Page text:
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12 volt Fan help needed

Discussion in 'Misc Electronics' started by L W, Dec 6, 2003.

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  1. L W

    L W Guest

    Kid has me building a "snow-machine" for a school play, it will blow
    white confetti out of several pvc tubes, However......... it is about
    twice as strong as we need for a realistic effect, we used a standard 2
    terminal 12 volt auto heater/defroster blower fan, Any ideas what size
    resistor paralelled in the hot lead might cut the power/speed to about
    Thank you & Happy Holidays!!!
  2. CWatters

    CWatters Guest

    A resistor will probably dissipate a lot of heat. Here are two other ways to
    do it that avoid the problem..

    1) Try a 6V battery if you can find one.


    2) If the motor has a rating label that gives you the wattage (eg 100W) try
    connecting car headlamp or other bulbs with a similar rating in series with
    the motor. Bulbs of the right size are likely to be easier to get than
    resistors and you might even have spares in your car. The bulb will get hot
    so you need to take car. Mount it in the airflow?
  3. Mark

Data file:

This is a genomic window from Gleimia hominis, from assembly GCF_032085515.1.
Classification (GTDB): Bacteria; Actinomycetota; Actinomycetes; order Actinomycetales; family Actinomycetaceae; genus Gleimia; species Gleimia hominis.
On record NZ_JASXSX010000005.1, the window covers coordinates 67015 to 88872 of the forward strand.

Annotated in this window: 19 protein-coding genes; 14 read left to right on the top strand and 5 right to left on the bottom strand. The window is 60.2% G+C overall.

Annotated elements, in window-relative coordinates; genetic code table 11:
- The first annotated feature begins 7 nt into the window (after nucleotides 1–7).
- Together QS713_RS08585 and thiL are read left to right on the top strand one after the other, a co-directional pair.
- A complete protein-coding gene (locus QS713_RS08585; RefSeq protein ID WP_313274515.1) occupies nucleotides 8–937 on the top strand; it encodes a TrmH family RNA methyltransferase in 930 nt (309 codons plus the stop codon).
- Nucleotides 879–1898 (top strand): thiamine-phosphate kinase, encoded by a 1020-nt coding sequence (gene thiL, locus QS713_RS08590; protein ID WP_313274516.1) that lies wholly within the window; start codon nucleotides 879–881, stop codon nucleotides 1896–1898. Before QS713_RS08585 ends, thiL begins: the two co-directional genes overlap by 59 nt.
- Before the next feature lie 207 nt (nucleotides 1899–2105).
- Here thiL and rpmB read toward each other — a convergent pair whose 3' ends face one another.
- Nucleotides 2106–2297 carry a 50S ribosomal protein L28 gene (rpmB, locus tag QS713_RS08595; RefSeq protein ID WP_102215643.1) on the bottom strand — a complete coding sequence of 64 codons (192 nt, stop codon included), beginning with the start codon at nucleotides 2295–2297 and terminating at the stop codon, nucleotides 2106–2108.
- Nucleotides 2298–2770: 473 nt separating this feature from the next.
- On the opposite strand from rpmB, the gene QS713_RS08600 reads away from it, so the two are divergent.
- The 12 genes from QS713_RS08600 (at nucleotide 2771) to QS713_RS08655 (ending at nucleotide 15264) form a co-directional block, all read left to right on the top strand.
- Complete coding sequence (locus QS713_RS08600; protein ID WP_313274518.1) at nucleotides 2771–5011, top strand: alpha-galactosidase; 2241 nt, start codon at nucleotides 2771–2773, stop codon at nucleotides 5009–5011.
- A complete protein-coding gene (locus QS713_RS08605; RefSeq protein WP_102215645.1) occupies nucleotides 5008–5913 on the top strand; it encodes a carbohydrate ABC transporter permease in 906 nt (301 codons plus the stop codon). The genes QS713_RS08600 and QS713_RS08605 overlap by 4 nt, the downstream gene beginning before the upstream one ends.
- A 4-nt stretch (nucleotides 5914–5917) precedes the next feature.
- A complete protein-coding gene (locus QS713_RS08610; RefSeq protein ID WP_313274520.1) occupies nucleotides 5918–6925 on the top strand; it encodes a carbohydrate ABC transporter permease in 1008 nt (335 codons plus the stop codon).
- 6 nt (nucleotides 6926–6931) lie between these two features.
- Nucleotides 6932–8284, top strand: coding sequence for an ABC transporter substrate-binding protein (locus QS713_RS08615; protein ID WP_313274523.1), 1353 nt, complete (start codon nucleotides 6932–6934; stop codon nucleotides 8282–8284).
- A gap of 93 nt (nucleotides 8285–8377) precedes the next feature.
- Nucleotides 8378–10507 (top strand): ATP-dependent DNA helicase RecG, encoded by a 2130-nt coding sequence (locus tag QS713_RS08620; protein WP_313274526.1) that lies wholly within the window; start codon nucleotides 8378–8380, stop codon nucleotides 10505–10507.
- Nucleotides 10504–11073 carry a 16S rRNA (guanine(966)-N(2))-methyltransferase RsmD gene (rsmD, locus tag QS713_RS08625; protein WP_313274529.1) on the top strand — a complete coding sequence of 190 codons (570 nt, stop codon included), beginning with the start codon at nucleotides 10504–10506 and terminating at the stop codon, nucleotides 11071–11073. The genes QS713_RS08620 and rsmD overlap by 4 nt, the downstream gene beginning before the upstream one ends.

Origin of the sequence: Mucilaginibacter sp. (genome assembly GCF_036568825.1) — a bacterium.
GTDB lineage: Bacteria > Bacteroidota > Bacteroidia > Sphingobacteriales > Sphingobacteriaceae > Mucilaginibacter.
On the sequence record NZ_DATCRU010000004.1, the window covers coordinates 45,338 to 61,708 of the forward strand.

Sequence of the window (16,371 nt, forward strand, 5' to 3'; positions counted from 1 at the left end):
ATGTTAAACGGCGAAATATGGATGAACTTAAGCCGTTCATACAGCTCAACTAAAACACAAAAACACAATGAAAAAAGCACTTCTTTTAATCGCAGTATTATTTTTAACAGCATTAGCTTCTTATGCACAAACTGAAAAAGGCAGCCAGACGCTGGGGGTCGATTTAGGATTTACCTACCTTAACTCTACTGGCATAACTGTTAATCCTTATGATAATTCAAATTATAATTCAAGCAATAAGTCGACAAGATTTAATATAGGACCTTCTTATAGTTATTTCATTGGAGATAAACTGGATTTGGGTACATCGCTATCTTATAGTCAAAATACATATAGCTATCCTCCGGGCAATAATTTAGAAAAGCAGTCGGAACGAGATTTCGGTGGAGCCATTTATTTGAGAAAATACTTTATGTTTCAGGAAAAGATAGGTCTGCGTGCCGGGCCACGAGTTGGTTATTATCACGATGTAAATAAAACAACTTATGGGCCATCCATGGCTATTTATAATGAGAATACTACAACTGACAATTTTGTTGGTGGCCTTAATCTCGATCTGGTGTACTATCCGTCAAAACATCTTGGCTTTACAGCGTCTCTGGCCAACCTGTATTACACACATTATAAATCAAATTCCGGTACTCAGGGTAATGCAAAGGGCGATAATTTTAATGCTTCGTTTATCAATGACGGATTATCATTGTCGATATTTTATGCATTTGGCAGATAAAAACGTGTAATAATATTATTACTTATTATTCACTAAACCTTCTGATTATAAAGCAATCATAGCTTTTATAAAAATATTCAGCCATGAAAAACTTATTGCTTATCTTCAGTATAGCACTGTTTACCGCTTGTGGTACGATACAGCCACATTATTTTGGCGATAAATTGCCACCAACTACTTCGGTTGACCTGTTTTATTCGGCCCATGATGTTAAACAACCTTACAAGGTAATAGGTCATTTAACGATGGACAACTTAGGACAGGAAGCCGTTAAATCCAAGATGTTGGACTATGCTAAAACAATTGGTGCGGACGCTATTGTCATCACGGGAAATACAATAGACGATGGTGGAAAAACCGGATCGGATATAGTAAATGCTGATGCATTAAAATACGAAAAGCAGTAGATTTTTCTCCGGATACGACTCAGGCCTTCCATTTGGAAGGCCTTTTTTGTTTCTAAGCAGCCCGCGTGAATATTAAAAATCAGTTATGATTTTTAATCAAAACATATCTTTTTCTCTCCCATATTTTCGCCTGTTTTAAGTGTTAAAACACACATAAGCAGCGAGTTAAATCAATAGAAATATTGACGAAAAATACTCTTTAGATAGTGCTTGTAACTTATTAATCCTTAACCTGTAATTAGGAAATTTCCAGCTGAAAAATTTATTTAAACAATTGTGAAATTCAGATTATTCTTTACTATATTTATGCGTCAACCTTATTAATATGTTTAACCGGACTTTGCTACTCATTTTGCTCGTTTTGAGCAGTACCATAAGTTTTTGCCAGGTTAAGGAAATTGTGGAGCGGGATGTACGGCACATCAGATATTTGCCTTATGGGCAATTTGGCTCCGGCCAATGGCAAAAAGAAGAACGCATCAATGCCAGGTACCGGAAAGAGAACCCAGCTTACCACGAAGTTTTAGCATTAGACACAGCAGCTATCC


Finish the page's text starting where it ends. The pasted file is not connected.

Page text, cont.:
Mark Guest

    Make the tubes twice their diameter, or cut some holes with a sliding collar
    to get the required pressure.
  4. The resistor will have to be a very high wattage one, and it is
    connected in SERIES, not parallel to drop the current through the
    motor. The value of the resistor would be hard to calculate, because
    the torque of the motor would be reduced, and the mechanical load may
    not be constant all the time.

    You need to lower the voltage, not put a series resistor. See if you
    can get a varible supply, or see if you can have a 6 Volt source for
    it. This should drop the speed.

    Or use an AC fan. These mostly all come with a speed control. You can
    get a big floor fan, and just throw the confetti in front of it. In
    the TV studio we use about 6 to 10 of these fans when we do the stage
    shows that need confetti. We get a bunch of people to throw the stuff
    in front of the fans, and it goes all over the place! If we want to
    have the look of snow, we throw the white stuff from up in the
    lighting grid.

    In the black and white days when I was starting out, when we wanted
    the look of snow, we used to use cornflakes. It was funny. The stage
    hands were eating the cornflakes while throwing them down to the floor
    to make the snow. Occasionaly the people on the set would grab some
    and start eating them when they were off camera. With colour TV, and
    the quality of TV today, cornflakes would not look very good for snow.
    For large flakes we used to use popcorn. The actors were sweating
    under the hot lights in the studio, because they had to be dressed
    like out in the winter.

    Yea... I am getting on in years.

    Jerry Greenberg
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